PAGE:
An artist who calls himself etoy.ZAI, spokesman and "Chief Executive" of the artists' group based in Zurich, said it had "tried to deal with eToys for several months" to no avail before breaking the truce. "We have to resolve this problem once and for all," he told Reuters.

The online retailer is now retrenching its business, with its shares only a fraction of their former value. The shares closed at 5/32 on Thursday, down 1/32 or 9 percent on the day, and sharply below their high of $86 in October 1999.

A spokesman for the retailer in California said the company had no comment about the lawsuit.

NOT A QUESTION OF REVENGE, BUT ONE OF "CLOSURE"

Despite worries about similar names, in the real world it is hard to confuse etoy, whose members sport weird neon orange garb and issue directives in a neo-business jargon, with employees for a retail company.

The artist group's backers include Japanese venture capitalist Joichi Ito, who is also one of the group's "shareholders." Although the shares are not listed on any public exchange and are not backed by any tangible assets, the collective "went public" in 1998. Among its other investors were former Austrian Chancellor Viktor Klima, who bought the ceremonial first share.

Truax, asked if the filing could be considered as a serious case of corporate trademark infringment, believes it should.

"This is a 100 percent, serious lawsuit. Etoy is a real entity, and is highly respected internationally," said Truax.

"They are a real corporation. They are just providing a different product than most corporations. The people participating in it certainly seem to be getting their money's worth. They are getting their entertainment quota," he said.

 
<i><b></b></i><i></i><i></i>
#9 by "iddqd"
2001-02-07 19:36:10
iddqd@microsith.com
Looks like some cocky legal guys talked the company into pursuing the lawsuit and caught it in the ass in the end. Karma baby. I wont miss them.
#10 by "tvalley"
2001-02-07 19:58:01
tvalley@fitlinxx.com
Yea, I'll admit it:  I liked eToys.

Of course, I liked them as a consumer.  I'm a father of two, with extended family members living all over the countryside.  With eToys offering the first-ever toy registration ("wish-list") service, my boys got the kind of gifts they wanted from their grandparents -- and not those <i>bordering on child-abuse</i> homemade sweaters.

I agree with your arguments contending that eToys was a "bad" company, and now that WorldDominations 'R' Us has made its foray into the internet with a similar product offering, I really have no reason to pledge my allegiance.

But, there it is.  I liked their product, they did good by me.

This is probably the same rationale I use when surf the web with IE.
#11 by "Mark_Asher"
2001-02-07 20:24:12
marka@cdmnet.com
"But, there it is. I liked their product, they did good by me."

We used etoys for quite a few Christmas purchases the last two years. It was nice avoiding a few trips to the mall.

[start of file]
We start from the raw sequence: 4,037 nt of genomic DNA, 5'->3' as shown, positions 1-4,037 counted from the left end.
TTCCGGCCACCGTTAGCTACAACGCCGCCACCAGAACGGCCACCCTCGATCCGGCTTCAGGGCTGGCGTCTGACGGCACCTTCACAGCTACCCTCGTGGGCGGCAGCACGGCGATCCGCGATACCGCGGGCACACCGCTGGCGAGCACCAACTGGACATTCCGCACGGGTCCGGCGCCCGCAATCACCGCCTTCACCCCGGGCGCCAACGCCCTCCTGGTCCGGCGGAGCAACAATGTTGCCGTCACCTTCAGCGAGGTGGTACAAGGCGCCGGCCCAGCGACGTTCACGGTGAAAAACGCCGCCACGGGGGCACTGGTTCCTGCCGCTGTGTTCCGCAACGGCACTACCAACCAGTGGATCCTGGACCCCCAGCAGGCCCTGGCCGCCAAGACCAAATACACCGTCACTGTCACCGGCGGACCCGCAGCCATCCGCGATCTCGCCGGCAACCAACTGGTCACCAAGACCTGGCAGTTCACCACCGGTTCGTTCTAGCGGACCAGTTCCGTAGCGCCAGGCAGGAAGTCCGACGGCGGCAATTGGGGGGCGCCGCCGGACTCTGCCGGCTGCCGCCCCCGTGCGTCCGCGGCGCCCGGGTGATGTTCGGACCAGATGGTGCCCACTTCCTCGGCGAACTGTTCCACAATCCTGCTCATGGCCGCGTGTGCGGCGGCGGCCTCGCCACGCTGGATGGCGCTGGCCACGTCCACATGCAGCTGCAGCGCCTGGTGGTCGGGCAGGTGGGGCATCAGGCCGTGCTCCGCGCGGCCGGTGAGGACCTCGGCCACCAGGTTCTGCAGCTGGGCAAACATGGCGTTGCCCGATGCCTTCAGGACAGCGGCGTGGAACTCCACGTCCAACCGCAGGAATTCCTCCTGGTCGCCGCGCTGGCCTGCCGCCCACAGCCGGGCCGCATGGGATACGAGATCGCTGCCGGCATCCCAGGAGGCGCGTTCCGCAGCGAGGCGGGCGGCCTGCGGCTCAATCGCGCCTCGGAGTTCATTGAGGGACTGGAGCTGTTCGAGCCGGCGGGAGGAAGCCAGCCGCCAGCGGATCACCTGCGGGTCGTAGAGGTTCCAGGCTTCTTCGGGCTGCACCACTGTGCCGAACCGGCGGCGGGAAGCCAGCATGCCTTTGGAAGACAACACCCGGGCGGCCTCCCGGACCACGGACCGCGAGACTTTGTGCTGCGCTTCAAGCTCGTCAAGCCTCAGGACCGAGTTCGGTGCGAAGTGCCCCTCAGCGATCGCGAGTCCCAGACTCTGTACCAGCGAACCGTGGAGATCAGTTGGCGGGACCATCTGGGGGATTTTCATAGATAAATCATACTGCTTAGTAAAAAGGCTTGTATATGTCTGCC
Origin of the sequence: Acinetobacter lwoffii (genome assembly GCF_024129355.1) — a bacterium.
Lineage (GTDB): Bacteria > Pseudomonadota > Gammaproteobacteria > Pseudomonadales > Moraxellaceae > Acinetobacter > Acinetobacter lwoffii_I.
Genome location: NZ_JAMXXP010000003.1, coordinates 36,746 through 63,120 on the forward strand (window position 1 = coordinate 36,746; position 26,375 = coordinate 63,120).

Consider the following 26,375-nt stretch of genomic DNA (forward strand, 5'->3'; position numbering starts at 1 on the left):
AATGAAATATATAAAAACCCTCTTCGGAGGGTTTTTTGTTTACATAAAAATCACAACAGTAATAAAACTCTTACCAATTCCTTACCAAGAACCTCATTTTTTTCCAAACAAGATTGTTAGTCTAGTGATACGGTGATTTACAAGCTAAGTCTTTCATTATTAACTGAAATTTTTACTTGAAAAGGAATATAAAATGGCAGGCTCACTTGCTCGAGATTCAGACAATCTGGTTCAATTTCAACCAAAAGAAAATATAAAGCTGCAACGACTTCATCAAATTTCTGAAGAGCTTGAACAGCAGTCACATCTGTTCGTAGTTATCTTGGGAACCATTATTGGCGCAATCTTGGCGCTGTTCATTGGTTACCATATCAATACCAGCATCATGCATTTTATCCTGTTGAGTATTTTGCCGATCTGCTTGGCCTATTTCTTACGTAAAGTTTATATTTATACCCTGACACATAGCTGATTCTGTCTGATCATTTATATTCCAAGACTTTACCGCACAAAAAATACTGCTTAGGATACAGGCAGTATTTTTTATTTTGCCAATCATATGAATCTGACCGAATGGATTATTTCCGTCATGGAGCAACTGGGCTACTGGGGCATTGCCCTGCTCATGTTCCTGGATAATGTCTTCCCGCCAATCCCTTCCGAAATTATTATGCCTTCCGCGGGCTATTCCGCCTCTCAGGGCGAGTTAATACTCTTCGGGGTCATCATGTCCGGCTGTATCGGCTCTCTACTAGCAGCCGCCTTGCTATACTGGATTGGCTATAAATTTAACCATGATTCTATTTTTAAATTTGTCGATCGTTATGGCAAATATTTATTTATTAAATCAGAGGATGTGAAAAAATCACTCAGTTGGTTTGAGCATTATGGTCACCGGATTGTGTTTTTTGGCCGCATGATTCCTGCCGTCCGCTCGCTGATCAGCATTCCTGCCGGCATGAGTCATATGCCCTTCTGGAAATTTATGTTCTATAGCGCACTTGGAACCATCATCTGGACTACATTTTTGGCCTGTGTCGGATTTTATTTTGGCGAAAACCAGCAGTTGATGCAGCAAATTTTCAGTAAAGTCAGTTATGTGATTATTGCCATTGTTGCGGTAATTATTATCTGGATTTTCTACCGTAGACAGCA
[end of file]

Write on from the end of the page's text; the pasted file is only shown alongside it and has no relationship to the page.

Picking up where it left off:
#12 by "Blood_GC"
2001-02-07 21:46:02
derek@borderfree.com
Can't believe I got published, this rocks!  I read a bunch of articles about what Etoy actually does, and in some it sounded like they are a group of artists, in some it sounded like they were into acquiring art.  Their own website is a bastard to navigate, and I didn't find any info about what they actually do there (the menus zip around and stuff it's annoying).  My final impression is that people get shares in the company somehow when they buy art through it.  Either way, what Etoy does is irrelevant to the article itself.  Just trying to confuse things with this post, of course :)
#13 by "Greenbean"
2001-02-07 21:52:55
john@playerofgames.com
Maybe they use it as a cover for investing off-shore money, or maybe as a cover up for a international drugs operation.

(joking of course, any bad dudes out there)<i><b></b></i><i></i><i></i>
#14 by "Blood_GC"
2001-02-07 22:04:18
derek@borderfree.com
Some may contend that Etoys is a victim solely of the current lows in the stock market, but my contention is that the lawsuit hurt them a lot more than it helped, and contributed to their demise.  Maybe they would have survived (for a while longer or, entirely) if they hadn't gone on this crusade?
#15 by "None1a"
2001-02-07 22:05:35
none1a@home.com
<b>palutke</b> (#3):
<quote>I think etoys is getting what they deserve, karma-wise. But I don't think that it's the domain dispute that did them in . . . they just weren't making money.</quote>

I belive the problems from christmas 99 probably had a lot bigger affect on etoys then the domain thing. After KBonline has problem toys sales online where not going to pick back up for a while. And with online stores just not making huge profits they just wouldn't have enough to hold over untill they did pick back up again. <i><b></b></i><i></i><i></i>
#16 by "asspennies"
2001-02-07 22:31:47
asspennies@somethingawful.com
<b>#15</b> "None1a" wrote...